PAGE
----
Friday, March 9, 2018

Notes on the 2018 Award Season

This is the first year in a long time that I had to skip all the major awards ceremonies.  I found it was impossible to put aside the time to watch the multi-hour ceremonies all in one go, though I did eventually managed go back and watch the Oscars and Golden Globes in bits and pieces.  This was immensely frustrating for me because I generally enjoy award shows, and still managed to follow all the races. This was a pretty eventful year too, with a strong field of contenders, and all the fallout of the recent scandals in play.  

We're going to look back on this season as the year of #Metoo and #Timesup, the year that Oprah delivering an inspiring speech at the Golden Globes led to many people seriously pushing for her to run for office.  The award shows have always had political moments, but this year we weren't just ducking barbs at Trump and the NRA, but watching a painfully self-conscious industry in the middle of trying to redress an avalanche of past wrongs.  If the #OscarsSoWhite controversy had them scrambling to diversity and modernize, the far more visible post-Weinstein furor effected some breathtakingly fast changes. Several familiar faces are now persona non grata. The assets of the Weinstein Company were nearly bought by a female led investor group.  The Oscars went so far as to incorporate Time's Up content into an official Twitter campaign and parts of the ceremony itself.

This is doing absolutely nothing for the ratings, of course, which continue to slide even after the amazing gaffe with the Best Picture winner announcement last year.  "The Shape of Water" was also the highest grossing best picture winner in years, and the Academy Awards ceremonies usually see more interest when the contenders are more popular.  "Get Out" and "Dunkirk" were other box office winners, but it doesn't seem to have helped this year. Everyone still seems to love talking about what's going on at the Globes and the Oscars, and clips of the telecasts went viral afterwards, but nobody much seems to like watching them live anymore.  For my part, one of the reasons why I couldn't watch the Oscars is because ABC continues to make it impossible to watch it live online without a cable subscription.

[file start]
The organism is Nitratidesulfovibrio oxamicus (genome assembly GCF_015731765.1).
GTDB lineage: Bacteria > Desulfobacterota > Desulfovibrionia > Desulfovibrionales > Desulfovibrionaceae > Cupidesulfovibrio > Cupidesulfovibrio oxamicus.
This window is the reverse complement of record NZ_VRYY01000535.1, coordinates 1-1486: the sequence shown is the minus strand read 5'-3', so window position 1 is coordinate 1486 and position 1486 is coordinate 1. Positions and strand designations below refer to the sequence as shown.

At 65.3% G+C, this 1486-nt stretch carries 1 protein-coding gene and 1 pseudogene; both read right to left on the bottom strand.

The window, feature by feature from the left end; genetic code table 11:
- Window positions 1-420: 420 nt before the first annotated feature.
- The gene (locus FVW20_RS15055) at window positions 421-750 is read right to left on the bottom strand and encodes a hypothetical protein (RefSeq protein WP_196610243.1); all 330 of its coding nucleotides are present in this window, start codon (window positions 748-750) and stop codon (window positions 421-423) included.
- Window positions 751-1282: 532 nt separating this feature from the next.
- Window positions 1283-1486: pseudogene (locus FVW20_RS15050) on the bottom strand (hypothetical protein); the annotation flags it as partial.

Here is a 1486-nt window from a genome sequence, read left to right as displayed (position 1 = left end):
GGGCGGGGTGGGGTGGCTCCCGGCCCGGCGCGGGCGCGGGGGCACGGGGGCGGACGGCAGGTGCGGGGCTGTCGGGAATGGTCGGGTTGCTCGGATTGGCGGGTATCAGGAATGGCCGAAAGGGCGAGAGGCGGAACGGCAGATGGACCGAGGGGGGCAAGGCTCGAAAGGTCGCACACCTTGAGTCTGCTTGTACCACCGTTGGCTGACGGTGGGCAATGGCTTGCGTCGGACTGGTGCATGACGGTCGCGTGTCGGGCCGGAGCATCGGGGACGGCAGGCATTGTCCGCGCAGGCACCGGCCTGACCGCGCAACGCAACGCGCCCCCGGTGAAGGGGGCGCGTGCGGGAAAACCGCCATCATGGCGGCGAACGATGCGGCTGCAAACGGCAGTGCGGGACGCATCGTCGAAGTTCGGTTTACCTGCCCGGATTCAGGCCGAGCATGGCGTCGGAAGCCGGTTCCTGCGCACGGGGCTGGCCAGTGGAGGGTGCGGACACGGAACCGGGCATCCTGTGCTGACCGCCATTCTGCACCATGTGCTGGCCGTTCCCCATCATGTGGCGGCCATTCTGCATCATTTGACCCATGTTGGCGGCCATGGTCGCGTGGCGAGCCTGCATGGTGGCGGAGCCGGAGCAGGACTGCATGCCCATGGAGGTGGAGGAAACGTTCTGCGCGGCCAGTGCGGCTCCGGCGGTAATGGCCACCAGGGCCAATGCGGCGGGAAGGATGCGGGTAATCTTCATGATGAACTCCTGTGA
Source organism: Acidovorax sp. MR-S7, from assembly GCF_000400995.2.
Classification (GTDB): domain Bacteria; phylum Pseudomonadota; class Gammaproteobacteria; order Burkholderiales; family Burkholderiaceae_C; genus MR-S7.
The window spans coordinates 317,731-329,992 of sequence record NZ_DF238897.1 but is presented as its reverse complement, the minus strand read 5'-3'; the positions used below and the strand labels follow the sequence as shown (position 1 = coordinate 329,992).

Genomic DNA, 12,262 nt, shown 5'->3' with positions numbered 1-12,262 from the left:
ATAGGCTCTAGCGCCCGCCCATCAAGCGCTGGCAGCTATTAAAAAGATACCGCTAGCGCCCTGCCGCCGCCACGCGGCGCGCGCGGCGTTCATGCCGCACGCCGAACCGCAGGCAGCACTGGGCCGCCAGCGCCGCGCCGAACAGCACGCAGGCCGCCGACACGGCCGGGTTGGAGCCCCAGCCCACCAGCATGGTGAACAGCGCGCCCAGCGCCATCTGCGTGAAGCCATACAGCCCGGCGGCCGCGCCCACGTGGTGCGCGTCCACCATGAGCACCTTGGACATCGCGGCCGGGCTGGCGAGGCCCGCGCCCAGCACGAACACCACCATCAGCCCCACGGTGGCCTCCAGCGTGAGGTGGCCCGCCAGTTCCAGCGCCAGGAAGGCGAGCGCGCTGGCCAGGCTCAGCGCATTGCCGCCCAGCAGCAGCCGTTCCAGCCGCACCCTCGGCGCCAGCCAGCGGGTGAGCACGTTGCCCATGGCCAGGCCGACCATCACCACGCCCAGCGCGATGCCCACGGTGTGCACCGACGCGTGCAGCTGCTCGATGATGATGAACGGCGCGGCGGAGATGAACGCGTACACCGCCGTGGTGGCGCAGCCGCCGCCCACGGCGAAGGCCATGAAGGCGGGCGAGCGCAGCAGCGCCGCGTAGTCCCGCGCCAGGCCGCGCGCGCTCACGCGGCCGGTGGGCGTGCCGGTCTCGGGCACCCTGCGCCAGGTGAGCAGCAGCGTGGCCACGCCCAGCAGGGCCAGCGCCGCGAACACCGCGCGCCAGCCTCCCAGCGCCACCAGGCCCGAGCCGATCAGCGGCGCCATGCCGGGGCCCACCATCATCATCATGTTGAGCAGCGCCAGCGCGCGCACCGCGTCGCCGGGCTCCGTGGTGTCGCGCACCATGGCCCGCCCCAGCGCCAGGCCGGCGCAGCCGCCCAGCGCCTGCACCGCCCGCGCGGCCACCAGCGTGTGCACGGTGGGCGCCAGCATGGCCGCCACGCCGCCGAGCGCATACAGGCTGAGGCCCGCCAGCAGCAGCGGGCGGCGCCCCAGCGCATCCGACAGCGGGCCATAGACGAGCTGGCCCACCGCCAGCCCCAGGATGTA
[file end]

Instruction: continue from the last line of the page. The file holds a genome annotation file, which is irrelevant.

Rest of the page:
It gets a little harder to care about who actually wins the Oscar statuettes every year.  With the exception of Roger Deakins finally getting his Best Cinematography win, and Jordan Peele's triumph in Original Screenplay, pretty much none of the major awards went to the nominees I wanted them to.  Sure, it was nice to see Guillermo Del Toro up on stage, because I love Del Toro and could listen to him talk for hours, but "The Shape of Water" was pretty far down in my rankings of the Best Picture nominees this year.  I suppose, like with Gary Oldman and Allison Janney, I don't mind so much because these are artists who have done plenty of good work in the past that I've enjoyed. I was more upset that Bill Paxton somehow wasn't in the In Memoriam montage (again).      

The actual ceremony was fun though.  I loved the montages. The jet ski running joke yielded some good things and had a magnificent punchline.  Jimmy Kimmel handled a lot of politically charged material with admirable directness and sensitivity, way better than Seth Meyers managed at the Globes.  And I will never not applaud an appearance by Eddie Vedder. It was heartening to see so much support in the room when Salma Hayek, Annabella Sciorra and Ashley Judd had their moment, and I can only hope that the momentum behind Times Up doesn't fade.  Hollywood still has a long way to go.

I fully expect to be back to watching the Oscar ceremony live next year, or at least a lot sooner than I managed this year.  

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